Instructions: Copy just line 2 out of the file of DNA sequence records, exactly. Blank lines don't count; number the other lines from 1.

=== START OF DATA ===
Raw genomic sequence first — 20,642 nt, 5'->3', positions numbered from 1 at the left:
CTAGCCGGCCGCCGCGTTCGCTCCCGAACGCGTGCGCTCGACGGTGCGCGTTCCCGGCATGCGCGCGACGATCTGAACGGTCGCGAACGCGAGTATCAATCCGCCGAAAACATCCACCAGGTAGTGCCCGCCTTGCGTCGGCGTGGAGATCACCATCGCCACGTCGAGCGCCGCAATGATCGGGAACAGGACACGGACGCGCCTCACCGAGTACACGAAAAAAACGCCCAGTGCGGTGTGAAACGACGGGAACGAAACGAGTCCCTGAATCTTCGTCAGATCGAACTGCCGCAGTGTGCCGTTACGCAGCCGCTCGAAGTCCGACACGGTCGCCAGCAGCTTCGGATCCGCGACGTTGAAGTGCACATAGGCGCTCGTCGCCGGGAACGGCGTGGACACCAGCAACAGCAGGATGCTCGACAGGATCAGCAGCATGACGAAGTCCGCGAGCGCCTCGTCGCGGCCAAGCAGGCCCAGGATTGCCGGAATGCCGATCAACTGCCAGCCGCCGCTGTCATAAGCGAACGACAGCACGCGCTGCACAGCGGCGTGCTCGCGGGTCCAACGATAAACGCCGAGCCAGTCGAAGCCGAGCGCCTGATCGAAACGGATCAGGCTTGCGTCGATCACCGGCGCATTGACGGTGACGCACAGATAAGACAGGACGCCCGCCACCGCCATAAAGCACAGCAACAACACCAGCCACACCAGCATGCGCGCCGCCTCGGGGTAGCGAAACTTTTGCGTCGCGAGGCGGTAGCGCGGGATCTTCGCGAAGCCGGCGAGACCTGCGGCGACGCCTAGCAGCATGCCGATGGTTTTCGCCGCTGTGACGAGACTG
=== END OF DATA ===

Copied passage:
CTAGCCGGCCGCCGCGTTCGCTCCCGAACGCGTGCGCTCGACGGTGCGCGTTCCCGGCATGCGCGCGACGATCTGAACGGTCGCGAACGCGAGTATCAATCCGCCGAAAACATCCACCAGGTAGTGCCCGCCTTGCGTCGGCGTGGAGATCACCATCGCCACGTCGAGCGCCGCAATGATCGGGAACAGGACACGGACGCGCCTCACCGAGTACACGAAAAAAACGCCCAGTGCGGTGTGAAACGACGGGAACGAAACGAGTCCCTGAATCTTCGTCAGATCGAACTGCCGCAGTGTGCCGTTACGCAGCCGCTCGAAGTCCGACACGGTCGCCAGCAGCTTCGGATCCGCGACGTTGAAGTGCACATAGGCGCTCGTCGCCGGGAACGGCGTGGACACCAGCAACAGCAGGATGCTCGACAGGATCAGCAGCATGACGAAGTCCGCGAGCGCCTCGTCGCGGCCAAGCAGGCCCAGGATTGCCGGAATGCCGATCAACTGCCAGCCGCCGCTGTCATAAGCGAACGACAGCACGCGCTGCACAGCGGCGTGCTCGCGGGTCCAACGATAAACGCCGAGCCAGTCGAAGCCGAGCGCCTGATCGAAACGGATCAGGCTTGCGTCGATCACCGGCGCATTGACGGTGACGCACAGATAAGACAGGACGCCCGCCACCGCCATAAAGCACAGCAACAACACCAGCCACACCAGCATGCGCGCCGCCTCGGGGTAGCGAAACTTTTGCGTCGCGAGGCGGTAGCGCGGGATCTTCGCGAAGCCGGCGAGACCTGCGGCGACGCCTAGCAGCATGCCGATGGTTTTCGCCGCTGTGACGAGACTG